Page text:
What I see is that it is fine when the ignition is at the ACC point, but as soon as I turn it to ON, the noise comes through. Start the car and accelerate and you can hear the whine through the speakers go up and down with the revs. Change back to the factory unit and everything is perfect again.

        I’m actually at a point where I’ll probably just replace the amp under the seat with a 4 channel one and stick a separate mono one in the boot to run a proper sub, or the superwoofer when I need the boot space.

  17. david (Hamilton NZ) says:

    Hi z lamb
    Any ideas what eror 6 means when I try to play a CD. I have a 2001 Legacy fitted with Mcintosh. Car just been recovered after being stolen. They also stole the box that was under the passenger seat, the amp is still under the drivers seat. Could this be related? I don’t even know what was under the pasnger seat such is my ignorance. Also the sound is really poor when I turn up the vollume on the radio. Any help much appreciated

  18. Marrick Bernstein says:

    Hi Everyone,

    i have a 2001 Subaru Legacy with McIntosh System. The system for long time was having a lot of sound cracking and popping. Now there is completely no sound. I am wondering if it has to do with the McIntosh Amp under the seat. Is there any real way to test or fix the amp?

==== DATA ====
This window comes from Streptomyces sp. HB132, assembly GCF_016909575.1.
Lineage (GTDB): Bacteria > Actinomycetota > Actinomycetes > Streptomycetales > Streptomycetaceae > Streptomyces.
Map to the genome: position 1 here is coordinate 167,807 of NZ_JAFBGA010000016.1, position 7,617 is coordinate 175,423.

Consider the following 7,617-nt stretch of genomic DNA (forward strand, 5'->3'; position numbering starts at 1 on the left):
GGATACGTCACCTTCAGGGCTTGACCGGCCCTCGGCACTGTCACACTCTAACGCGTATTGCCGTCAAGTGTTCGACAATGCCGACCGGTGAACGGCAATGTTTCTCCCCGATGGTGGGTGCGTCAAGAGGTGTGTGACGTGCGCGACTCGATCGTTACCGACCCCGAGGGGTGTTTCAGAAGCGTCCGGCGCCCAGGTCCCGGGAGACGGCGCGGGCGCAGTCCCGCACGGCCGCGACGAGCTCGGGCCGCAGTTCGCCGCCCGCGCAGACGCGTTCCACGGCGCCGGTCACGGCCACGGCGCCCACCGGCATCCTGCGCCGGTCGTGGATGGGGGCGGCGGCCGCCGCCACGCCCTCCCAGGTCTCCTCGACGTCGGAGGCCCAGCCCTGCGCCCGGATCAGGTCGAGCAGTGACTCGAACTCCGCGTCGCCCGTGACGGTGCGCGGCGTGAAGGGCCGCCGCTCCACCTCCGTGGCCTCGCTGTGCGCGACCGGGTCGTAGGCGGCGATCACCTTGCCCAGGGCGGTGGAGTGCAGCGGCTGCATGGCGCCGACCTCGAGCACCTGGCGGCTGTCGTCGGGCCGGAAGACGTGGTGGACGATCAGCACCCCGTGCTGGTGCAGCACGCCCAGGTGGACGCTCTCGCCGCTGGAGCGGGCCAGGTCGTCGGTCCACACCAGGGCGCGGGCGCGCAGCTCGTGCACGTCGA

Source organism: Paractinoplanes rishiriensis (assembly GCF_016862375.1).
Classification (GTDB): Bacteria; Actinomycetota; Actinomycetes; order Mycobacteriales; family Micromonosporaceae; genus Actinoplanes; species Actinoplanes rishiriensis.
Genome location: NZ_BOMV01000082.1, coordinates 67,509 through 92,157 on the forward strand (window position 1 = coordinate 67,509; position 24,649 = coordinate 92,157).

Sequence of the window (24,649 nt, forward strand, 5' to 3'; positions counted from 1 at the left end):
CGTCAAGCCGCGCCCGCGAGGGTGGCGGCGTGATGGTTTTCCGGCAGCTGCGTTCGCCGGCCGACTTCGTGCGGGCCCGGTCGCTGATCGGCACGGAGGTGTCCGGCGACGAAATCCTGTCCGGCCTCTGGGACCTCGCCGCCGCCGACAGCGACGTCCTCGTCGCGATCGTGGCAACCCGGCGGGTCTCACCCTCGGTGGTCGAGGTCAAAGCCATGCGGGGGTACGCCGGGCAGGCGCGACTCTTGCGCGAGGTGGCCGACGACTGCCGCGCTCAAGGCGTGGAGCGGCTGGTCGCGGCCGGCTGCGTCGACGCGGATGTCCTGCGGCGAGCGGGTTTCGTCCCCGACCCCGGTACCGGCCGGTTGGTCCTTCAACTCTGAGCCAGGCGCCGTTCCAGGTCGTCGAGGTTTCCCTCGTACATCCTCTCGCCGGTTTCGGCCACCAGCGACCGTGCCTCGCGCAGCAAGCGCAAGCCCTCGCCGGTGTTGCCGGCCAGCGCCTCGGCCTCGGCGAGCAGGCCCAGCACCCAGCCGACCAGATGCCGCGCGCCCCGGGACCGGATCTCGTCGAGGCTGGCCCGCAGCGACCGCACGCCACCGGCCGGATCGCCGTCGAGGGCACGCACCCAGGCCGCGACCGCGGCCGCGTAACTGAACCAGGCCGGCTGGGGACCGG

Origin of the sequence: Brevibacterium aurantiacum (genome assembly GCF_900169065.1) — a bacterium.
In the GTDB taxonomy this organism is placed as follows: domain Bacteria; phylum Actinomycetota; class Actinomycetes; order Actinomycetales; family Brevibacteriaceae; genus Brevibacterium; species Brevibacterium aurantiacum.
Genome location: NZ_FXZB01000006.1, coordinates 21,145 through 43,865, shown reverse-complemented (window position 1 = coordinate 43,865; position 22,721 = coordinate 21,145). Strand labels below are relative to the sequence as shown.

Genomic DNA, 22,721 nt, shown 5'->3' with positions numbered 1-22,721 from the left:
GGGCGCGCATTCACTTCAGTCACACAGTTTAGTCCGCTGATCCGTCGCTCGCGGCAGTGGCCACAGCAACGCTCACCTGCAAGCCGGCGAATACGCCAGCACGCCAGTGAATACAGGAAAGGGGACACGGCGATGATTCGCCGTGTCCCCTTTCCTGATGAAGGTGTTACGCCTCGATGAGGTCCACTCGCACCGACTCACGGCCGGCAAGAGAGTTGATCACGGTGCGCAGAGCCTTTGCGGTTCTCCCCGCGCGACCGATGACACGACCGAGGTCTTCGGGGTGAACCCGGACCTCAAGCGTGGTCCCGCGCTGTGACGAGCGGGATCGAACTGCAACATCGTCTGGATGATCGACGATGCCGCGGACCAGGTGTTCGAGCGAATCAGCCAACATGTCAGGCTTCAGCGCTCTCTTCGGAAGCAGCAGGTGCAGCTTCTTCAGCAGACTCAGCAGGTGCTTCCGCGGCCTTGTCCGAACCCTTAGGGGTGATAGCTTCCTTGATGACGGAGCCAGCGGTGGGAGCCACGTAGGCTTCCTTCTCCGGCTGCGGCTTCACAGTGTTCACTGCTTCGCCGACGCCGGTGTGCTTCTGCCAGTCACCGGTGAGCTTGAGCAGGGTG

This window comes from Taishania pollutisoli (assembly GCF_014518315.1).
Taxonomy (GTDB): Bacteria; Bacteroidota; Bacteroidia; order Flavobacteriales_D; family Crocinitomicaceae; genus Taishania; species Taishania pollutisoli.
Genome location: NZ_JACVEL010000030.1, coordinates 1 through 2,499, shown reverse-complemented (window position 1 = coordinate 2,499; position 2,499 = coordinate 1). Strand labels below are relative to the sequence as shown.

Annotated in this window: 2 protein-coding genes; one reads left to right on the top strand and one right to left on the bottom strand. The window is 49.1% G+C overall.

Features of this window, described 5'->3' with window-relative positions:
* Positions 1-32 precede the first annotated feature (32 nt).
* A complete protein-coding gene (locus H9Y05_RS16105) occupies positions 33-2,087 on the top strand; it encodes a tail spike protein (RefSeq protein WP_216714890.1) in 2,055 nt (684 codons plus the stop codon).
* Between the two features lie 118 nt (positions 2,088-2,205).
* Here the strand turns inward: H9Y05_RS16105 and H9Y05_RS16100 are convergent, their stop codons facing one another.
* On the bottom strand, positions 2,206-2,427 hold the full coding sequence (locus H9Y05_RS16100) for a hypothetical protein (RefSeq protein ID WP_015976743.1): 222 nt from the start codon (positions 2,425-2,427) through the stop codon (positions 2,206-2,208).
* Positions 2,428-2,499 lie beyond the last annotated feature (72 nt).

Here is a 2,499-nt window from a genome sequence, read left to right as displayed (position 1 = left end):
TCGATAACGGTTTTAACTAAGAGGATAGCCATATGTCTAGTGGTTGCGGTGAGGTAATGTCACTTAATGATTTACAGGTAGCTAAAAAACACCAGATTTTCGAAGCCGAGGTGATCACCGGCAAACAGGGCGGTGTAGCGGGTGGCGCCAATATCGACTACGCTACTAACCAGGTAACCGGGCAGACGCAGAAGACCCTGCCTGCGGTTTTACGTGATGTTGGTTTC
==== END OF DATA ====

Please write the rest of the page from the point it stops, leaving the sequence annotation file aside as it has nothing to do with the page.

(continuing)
Any help would be greatly appreciated. My email is bernstma@yahoo.com

    Thanks,
    MB

    • nzlamb says:

      Try the fix suggested in the article.

      • Marrick Bernstein says:

        Hi. I took out the amp from the car and found an enormous amount of rust on the bottom of the AMP. I took apart the amp and found some corrosion on two small sections of the circuit board.

        i am not too familiar with repairs on boards but wouldnt mind learning to see if I can fix this amp. I cleaned up the corrosion but I am not sure on how to test this to look for anything that may be shorted out.. The fuse in the AMP is not shorted out. I have to believe the corrosion has to be the reason why there is no sound in the stereo system.

        Any recommendations would be great.. I can supply pictures to try to help guide me.

        Thanks.

      • nzlamb says:

        It’s highly likely that the corrosion is the cause. Somebody probably spilled a drink on the floor at some stage in its life. Liquids often destroy solder joints (they will be dull and crystalline) and PCB tracks. It’s a good sign that the fuse hasn’t blown. Try reworking all of the solder joints with some decent new solder and you will likely see it working again; this worked for one amp I came across. If the PCB tracks are corroded you can fix them with short lengths of wire.

  19. Ben says:

    Just wanted to pass on my thanks for a great and informative article!

    I’ve just decided to add some real subs to my ’02 Blitzen which was badly bastardised by a previous owner: There’s two headunits in it at the moment, neither of which are the original one and one of which is disconnected and is just a placeholder! It still has the McIntosh amp under the seat and I was hoping I could use it to drive the front speakers while purchasing a new amp for my subs, and it sounds as though I can but it’ll be complicated!!

    Thanks again for the info. Much appreciated.

    — Ben.

    • nzlamb says:

      You sure can and it would work quite well for that IMHO.

      • Rakiura says: